at the Dallas Contemporary through December 4th
chit chats with Aaron Parazette + John Pomara - Oct 25 // 6pm
Now that the last show of glamour shots has faded away, the Dallas Contemporary
is showing hard-edge painting master Aaron Parazette. From now until December
4th, we will be treated to his most recent paintings and a large-scale, site-specific
wall painting. Houston-based artist Parazette is no stranger to the Dallas area. He
has shown his work at Dunn and Brown (now Talley Dunn Gallery) for years.
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|I have always enjoyed the craftsmanship Parazette is able to achieve with his
hard-edge style. The work looks so flawless that you would swear a machine
produced the images. There is something quite beautiful about that high
graphic look created by the human hand. It goes without saying that I don’t
think the work is painted freehand -- he uses some tools to make these incredibly
crisp lines. Since I don't want to get into a very long diatribe on what constitutes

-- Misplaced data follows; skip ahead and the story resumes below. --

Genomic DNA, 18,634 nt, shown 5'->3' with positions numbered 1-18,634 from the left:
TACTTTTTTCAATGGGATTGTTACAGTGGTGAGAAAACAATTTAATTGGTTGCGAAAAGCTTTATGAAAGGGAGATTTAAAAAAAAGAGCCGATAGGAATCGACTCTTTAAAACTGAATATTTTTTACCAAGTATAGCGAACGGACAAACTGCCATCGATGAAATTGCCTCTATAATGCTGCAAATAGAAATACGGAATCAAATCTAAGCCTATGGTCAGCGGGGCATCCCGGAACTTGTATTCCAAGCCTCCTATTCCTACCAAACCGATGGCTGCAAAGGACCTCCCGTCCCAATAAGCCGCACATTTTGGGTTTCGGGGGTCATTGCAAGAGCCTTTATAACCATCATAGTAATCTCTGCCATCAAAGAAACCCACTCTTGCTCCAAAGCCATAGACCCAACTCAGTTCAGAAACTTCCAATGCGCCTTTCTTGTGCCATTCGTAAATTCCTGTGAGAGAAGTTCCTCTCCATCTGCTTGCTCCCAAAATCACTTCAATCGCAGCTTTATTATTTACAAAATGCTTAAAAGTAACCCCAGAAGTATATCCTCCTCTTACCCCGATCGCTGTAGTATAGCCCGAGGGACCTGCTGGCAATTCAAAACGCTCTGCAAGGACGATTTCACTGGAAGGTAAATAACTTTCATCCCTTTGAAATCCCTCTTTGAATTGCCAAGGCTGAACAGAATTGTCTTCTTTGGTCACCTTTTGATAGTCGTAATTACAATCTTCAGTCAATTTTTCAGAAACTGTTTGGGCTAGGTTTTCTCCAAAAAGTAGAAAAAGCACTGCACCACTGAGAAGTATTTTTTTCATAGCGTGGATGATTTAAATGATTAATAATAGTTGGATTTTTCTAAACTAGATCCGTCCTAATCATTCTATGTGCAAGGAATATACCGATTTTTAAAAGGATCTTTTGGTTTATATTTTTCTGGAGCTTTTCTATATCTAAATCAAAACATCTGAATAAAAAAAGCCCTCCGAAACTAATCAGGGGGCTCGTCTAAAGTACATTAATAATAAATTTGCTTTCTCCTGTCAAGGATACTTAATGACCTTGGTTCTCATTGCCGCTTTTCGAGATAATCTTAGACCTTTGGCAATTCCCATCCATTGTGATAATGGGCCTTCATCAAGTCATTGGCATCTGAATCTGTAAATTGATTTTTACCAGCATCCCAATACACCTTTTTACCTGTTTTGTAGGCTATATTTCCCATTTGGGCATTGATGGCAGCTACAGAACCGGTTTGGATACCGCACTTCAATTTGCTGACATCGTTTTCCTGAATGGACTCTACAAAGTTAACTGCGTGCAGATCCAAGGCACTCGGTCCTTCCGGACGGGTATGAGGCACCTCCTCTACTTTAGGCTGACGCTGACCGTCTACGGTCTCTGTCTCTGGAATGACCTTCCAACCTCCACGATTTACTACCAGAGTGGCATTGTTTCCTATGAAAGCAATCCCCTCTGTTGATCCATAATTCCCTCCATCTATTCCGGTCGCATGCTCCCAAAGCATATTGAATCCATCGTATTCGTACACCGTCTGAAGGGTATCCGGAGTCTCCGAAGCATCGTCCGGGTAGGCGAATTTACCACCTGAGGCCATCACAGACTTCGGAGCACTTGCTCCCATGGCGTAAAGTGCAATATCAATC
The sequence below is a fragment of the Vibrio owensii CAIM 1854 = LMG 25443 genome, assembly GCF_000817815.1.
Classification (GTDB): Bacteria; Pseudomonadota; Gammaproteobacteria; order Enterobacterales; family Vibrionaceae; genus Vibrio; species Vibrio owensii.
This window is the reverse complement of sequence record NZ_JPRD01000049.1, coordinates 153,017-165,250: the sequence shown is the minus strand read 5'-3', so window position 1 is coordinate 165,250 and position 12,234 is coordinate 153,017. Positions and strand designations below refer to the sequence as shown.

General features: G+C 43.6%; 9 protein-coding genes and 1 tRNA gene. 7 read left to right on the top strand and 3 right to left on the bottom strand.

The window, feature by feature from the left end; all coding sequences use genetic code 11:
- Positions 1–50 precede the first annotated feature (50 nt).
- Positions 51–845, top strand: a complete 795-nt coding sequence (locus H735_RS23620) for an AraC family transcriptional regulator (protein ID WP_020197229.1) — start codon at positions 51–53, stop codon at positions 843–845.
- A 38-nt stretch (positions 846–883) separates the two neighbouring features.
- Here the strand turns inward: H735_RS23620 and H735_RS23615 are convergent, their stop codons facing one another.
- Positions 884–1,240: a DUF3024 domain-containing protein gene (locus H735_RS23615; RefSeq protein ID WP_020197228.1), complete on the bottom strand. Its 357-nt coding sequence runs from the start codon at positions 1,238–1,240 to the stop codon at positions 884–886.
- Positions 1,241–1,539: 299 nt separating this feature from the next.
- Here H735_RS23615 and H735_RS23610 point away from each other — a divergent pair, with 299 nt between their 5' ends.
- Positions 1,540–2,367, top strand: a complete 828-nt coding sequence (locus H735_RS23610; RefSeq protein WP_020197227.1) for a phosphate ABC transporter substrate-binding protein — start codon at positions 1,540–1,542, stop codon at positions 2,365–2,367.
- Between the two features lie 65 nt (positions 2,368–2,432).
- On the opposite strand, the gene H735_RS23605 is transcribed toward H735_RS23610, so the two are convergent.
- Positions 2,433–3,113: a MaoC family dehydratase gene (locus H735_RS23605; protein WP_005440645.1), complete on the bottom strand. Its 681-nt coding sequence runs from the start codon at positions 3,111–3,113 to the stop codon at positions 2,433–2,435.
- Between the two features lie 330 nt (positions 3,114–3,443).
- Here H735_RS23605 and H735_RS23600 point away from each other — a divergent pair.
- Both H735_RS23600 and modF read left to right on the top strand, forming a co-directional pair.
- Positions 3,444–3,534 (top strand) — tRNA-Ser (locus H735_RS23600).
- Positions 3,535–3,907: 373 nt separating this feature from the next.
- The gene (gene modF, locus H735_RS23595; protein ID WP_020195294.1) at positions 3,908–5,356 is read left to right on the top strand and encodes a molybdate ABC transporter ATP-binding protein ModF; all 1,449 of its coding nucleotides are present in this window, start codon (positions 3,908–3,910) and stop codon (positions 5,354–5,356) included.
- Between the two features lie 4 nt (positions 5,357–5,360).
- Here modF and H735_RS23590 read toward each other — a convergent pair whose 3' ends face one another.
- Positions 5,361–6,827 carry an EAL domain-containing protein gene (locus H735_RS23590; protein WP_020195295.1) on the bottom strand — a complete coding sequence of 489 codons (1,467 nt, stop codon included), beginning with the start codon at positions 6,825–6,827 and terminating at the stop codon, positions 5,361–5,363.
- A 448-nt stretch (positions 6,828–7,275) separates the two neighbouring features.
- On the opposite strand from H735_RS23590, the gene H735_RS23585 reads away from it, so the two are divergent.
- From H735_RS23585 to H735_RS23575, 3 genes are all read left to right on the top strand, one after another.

a work done by the human hand, I will get back to Parazette.
|Aaron Parazette, Color Key #24, acrylic on linen, 2011
|Aaron Parazette, Color Key #21, acrylic on linen, 2011
|Being a text artist myself, I find Parazette's word paintings particularly interesting.
Apparently he uses a formula to create these paintings. It would seem that picking
surfer lingo as his subject matter, which seems out of place for a Houstonian
to use, is his dispassionate way of exposing most of us into an unfamiliar
sub-culture. Parazette's letters are shuffled on the canvas, which
forces us to slowly decipher the message on canvas. He also outlines
the letters with a thin line of color, which helps to highlight the words. The
letters also overlap and weave in and out, which acts to break up the work
into small abstract color fields. The simple shapes, letters, and words come
together to form a complex composition.
|Aaron Parazette, Color Key , acrylic on linen, 2011
|But words are not the story of this show; the Dallas Contemporary is exhibiting
his expertly executes hard-edge abstractions. Though not to the extent of
someone like Bridget Riley’s Op art, Parazette's abstract paintings do have
movement, but I don’t think he is aiming for precise illusionistic effects.
Instead, you see a nice balance of colors moving in an aggressive pattern.
Parazette’s use of circle and shaped canvases breaks the traditional
rectangle canvas and helps the pattern contrast with the sharp hard-
edged angles of the painting.
|Aaron Parazette, Color Key #23, acrylic on linen, 2011